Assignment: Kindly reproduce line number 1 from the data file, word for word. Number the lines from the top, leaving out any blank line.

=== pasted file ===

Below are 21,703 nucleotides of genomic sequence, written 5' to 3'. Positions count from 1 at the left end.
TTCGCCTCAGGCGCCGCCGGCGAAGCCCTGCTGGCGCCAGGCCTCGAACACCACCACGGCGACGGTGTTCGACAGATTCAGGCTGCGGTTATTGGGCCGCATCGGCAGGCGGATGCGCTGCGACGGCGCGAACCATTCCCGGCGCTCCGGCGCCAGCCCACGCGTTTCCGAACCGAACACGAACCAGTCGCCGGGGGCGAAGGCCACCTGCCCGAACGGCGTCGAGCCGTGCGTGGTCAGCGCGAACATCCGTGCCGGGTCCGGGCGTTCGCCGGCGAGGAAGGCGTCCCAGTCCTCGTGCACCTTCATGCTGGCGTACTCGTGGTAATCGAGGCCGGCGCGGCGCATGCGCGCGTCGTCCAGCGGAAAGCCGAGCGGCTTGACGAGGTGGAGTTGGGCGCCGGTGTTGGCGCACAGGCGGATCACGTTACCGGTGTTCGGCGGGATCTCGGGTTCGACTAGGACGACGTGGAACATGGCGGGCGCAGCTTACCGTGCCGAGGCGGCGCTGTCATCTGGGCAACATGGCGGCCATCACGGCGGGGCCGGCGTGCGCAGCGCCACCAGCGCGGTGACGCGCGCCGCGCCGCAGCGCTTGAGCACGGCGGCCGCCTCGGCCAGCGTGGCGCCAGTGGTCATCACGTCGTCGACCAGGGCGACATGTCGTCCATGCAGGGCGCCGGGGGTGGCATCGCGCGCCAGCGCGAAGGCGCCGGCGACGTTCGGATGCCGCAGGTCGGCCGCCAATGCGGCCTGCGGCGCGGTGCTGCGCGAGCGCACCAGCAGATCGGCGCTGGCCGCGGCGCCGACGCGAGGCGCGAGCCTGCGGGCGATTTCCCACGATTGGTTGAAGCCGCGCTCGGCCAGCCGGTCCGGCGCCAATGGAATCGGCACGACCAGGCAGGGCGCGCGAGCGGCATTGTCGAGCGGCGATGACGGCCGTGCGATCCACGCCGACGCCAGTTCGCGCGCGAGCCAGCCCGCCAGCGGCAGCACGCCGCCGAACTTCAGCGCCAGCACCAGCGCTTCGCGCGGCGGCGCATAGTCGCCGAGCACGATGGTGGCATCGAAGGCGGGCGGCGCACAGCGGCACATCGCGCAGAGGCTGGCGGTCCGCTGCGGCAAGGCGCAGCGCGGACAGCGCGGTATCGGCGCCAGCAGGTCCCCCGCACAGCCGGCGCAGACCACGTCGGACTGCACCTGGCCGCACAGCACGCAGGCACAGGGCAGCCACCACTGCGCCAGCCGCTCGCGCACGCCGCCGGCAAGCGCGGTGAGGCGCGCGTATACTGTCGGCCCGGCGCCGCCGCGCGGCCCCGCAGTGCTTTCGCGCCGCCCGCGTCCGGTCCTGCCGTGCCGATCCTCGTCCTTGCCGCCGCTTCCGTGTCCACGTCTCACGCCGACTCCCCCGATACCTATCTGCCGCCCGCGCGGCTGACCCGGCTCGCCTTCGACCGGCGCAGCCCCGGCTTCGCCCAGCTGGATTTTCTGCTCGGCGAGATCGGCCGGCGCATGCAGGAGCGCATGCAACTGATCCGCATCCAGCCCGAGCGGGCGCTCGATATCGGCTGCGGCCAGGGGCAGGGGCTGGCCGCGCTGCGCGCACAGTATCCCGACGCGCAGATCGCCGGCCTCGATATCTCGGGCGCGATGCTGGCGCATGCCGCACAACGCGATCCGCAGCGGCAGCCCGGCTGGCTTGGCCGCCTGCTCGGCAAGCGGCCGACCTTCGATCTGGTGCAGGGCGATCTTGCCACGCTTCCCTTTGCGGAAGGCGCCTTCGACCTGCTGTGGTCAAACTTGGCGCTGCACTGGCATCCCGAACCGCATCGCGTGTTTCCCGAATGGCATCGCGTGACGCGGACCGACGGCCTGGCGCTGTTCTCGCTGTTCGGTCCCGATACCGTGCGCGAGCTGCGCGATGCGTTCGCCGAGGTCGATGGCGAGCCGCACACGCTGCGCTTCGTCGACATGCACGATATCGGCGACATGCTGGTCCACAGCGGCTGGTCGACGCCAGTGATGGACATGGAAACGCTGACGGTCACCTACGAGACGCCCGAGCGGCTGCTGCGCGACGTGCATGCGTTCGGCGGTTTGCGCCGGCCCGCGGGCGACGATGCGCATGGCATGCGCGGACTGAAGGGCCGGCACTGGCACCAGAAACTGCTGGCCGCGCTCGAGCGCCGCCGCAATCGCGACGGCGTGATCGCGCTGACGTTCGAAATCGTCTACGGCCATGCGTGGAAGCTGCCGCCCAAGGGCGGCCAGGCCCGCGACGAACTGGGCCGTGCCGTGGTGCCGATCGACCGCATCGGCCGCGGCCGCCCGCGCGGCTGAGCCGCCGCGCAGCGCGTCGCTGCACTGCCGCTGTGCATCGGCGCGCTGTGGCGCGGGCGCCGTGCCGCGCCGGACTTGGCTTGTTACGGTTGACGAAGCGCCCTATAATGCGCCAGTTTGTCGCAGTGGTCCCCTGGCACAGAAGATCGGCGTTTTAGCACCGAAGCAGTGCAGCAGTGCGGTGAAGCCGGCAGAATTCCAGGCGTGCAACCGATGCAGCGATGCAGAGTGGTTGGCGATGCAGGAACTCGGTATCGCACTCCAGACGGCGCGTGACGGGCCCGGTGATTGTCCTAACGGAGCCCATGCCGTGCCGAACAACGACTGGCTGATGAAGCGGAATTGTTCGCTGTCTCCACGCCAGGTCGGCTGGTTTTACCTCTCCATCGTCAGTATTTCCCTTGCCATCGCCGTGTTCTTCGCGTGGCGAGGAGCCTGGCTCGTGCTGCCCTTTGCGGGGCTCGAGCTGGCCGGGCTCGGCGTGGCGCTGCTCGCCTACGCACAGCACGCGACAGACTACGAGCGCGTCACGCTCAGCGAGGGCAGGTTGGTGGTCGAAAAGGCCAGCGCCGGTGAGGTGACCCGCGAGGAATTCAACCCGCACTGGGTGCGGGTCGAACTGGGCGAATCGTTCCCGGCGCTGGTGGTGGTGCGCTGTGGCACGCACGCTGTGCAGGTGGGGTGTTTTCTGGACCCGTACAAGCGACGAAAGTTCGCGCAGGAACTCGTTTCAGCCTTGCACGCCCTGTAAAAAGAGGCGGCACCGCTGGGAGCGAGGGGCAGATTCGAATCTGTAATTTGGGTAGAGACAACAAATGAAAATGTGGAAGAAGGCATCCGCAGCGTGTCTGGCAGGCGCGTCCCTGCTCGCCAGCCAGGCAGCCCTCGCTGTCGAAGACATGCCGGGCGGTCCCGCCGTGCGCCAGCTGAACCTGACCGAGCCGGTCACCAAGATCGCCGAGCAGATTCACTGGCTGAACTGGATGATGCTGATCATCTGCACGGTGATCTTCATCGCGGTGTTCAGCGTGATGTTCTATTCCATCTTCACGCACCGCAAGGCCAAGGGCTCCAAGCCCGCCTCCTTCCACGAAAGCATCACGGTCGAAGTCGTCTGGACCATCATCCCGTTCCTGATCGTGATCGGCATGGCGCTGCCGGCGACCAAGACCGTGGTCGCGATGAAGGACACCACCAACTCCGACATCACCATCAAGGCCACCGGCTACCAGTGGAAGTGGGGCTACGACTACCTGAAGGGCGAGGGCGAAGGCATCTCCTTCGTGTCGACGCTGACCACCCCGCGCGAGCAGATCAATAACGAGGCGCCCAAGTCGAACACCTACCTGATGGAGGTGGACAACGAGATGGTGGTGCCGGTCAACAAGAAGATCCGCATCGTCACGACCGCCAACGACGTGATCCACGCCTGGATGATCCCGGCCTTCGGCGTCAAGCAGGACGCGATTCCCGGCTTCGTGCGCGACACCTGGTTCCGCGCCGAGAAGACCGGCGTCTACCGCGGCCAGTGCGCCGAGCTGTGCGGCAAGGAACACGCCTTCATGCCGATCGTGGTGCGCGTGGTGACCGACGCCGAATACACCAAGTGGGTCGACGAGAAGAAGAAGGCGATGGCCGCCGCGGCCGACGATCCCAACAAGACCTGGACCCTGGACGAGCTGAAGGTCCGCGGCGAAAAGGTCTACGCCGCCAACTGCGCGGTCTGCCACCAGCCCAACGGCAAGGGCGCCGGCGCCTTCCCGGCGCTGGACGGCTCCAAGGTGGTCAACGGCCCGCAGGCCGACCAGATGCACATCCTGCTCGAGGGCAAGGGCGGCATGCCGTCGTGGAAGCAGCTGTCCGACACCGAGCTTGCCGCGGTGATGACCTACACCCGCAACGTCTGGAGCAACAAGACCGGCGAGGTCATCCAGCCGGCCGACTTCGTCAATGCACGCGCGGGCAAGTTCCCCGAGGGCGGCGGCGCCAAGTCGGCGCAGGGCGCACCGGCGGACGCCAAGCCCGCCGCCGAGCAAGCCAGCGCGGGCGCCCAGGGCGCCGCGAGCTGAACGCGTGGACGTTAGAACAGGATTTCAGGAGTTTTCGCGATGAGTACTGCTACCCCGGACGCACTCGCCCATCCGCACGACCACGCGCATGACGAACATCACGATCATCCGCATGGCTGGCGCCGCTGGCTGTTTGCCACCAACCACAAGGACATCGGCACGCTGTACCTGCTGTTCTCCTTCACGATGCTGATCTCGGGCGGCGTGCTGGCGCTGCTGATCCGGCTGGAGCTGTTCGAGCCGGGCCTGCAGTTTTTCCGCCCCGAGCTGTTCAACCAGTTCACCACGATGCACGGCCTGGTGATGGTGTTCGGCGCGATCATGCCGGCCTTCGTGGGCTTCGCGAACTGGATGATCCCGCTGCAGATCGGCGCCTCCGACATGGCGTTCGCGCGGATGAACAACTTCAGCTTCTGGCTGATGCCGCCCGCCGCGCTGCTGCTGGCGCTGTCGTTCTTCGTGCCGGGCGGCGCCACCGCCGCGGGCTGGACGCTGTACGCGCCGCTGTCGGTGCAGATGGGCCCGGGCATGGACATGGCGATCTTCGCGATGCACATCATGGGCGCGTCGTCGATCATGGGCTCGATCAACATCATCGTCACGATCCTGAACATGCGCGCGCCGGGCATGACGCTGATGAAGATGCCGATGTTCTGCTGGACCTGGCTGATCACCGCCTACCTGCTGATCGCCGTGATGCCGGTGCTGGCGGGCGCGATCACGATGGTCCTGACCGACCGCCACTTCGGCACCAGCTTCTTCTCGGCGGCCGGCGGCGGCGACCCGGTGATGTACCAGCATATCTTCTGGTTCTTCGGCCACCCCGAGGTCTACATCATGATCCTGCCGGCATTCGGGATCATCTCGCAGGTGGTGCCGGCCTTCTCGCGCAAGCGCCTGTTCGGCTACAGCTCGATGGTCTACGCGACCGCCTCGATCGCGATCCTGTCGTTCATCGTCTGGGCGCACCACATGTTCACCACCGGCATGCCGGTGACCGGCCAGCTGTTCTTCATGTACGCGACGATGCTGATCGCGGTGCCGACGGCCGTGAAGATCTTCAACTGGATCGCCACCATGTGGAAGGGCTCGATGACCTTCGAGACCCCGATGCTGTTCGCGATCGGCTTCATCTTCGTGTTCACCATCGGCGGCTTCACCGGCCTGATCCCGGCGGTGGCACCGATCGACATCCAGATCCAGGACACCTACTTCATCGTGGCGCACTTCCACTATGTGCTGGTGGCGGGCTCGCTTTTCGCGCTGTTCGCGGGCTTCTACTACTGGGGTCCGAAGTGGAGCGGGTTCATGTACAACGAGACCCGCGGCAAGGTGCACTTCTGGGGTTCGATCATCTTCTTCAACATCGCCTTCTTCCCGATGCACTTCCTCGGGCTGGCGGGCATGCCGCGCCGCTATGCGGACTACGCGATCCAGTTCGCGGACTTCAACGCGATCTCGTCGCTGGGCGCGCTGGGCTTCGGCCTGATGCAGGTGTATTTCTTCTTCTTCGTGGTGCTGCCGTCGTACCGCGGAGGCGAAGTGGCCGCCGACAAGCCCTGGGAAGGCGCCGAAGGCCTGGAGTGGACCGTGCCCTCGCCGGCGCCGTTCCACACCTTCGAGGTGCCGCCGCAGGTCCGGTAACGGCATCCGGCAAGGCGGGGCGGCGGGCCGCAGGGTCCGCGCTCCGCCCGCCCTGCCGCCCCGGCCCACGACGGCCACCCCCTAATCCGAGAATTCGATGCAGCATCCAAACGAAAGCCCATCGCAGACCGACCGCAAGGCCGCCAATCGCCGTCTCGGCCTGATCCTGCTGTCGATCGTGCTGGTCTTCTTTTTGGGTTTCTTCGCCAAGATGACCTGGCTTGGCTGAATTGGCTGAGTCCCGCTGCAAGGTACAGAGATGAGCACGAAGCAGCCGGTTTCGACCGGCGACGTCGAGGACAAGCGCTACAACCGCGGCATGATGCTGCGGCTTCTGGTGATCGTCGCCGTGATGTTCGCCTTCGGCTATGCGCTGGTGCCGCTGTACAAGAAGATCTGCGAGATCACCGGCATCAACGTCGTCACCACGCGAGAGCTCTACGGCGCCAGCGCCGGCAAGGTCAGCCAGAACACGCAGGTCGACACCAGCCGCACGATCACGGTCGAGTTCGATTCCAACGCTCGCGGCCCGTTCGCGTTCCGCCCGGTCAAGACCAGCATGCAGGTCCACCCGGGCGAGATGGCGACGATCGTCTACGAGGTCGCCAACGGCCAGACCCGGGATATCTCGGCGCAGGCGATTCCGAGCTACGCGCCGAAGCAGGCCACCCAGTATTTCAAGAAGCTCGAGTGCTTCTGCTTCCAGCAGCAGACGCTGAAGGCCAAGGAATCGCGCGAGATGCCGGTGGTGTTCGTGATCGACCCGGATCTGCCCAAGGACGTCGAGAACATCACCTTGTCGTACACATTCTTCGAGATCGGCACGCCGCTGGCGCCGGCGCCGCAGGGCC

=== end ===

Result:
Below are 21,703 nucleotides of genomic sequence, written 5' to 3'. Positions count from 1 at the left end.